Ahead of the rescheduled 2020 season, Formula One discussed the idea of running a reverse grid qualifying race at this weekend's Styrian Grand Prix, the name given to the second race at Austria's Red Bull Ring.
The concept was fairly simple. To make back-to-back races at the same venue more exciting, F1's traditional qualifying session would be replaced by a short race, with the starting decided by reversing the championship standings. The finishing order of the qualifying race would then determine the grid for Sunday's grand prix.
The idea, which required support from all teams, was scrapped after Mercedes made clear it was not in favour. Mercedes' objection meant the exact details of reverse grid racing were never fleshed out, but it was expected to be a 30-minute qualifying race, amounting to roughly 26 laps of the Red Bull Ring.
Here's a look at what might have happened based on the championship order after the Austrian Grand Prix.
How the grid would have lined up
Pole: Max Verstappen (Red Bull)
2nd: Daniel Ricciardo (Renault)
3rd: Lance Stroll (Racing Point)
4th: Kevin Magnussen (Haas)
5th: Romain Grosjean (Haas)
6th: George Russell (Williams)
7th: Kimi Raikkonen (Alfa Romeo)
8th: Alex Albon (Red Bull)
9th: Daniil Kvyat (Alpha Tauri)
10th: Nicholas Latifi (Williams)
11th: Sebastian Vettel (Ferrari)
12th: Antonio Giovinazzi (Alfa Romeo)
13th: Esteban Ocon (Renault)
14th: Pierre Gasly (Alpha Tauri)
15th: Sergio Perez (Racing Point)
16th: Carlos Sainz (McLaren)
17th: Lewis Hamilton (Mercedes)
18th: Lando Norris (McLaren)
19th: Charles Leclerc (Ferrari)
20th: Valtteri Bottas (Mercedes)
What the qualifying race might have looked like
The first and most obvious point is that, barring any car failures or mistakes, Max Verstappen would be locked on for a victory on Saturday and pole position on Sunday.
The high number of retirements in last Sunday's race means the top ten on the reverse grid would be peppered with quick cars, and none would be quicker than Verstappen. The Dutchman would start on reverse-grid pole thanks to his engine failure on lap 11 of the Austrian Grand Prix and, with that advantage, it's hard to imagine anyone challenging him during the sprint race.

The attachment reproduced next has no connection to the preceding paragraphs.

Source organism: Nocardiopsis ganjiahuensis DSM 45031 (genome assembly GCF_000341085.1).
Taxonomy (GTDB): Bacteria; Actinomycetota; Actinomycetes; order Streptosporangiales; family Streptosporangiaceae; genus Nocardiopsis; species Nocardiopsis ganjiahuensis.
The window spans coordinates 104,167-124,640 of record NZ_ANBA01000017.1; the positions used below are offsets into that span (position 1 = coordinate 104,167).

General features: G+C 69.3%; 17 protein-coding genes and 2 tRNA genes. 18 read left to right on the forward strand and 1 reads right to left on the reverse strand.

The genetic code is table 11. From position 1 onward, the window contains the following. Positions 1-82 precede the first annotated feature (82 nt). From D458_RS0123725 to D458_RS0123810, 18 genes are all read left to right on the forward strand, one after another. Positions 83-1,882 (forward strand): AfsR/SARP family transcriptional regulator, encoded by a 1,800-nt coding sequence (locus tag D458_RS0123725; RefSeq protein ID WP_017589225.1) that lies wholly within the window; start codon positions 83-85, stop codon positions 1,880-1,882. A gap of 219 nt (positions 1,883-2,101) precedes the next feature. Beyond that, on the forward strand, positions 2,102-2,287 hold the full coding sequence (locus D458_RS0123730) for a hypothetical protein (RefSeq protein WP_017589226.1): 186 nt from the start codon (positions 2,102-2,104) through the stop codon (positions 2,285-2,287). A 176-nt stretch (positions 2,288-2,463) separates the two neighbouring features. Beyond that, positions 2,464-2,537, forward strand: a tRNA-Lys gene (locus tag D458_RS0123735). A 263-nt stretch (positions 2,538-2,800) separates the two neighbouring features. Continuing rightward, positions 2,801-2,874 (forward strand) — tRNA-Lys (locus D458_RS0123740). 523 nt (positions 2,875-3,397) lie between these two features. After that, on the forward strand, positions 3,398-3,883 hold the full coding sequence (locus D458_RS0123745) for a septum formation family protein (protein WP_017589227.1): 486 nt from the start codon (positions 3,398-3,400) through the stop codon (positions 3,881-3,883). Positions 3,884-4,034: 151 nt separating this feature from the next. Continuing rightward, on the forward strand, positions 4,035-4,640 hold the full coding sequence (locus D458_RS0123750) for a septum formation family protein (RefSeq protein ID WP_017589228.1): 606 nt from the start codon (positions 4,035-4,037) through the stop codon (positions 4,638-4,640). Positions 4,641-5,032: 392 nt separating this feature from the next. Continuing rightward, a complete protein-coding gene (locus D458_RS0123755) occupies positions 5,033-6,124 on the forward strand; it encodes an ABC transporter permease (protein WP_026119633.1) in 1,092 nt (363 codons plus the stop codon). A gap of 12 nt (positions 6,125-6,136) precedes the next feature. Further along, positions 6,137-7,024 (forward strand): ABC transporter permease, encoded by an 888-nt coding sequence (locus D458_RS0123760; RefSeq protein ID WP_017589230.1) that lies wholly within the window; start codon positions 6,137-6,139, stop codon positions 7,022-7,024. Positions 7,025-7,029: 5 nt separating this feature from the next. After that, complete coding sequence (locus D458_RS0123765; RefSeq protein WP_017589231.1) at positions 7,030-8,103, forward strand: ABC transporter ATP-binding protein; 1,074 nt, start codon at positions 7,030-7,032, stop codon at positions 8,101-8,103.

But look behind Verstappen and things start to get more interesting. Daniel Ricciardo was running 10th in the Renault when he retired on Sunday, but was easily keeping pace with Sebastian Vettel's Ferrari and the Racing Point of Lance Stroll, which also had an engine issue and would line up third behind Ricciardo. The general feeling is that the Racing Point is the faster car, but both Stroll and Ricciardo would probably choose to stay out of trouble in the hope a clean race would give them a good starting position on Sunday.
Given how closely matched the midfield was last weekend, there's a chance they would retain positions on the second row, but the pace of the Red Bull would likely see them come under attack from Alex Albon. The Thai driver also retired from last week's race but he was the last of the nine retirees and would start ninth as a result. In order to join teammate Verstappen on the front row for Sunday's race he would have to overtake one car every four laps, which seems very doable considering there are four relatively slow cars between him Stroll in third.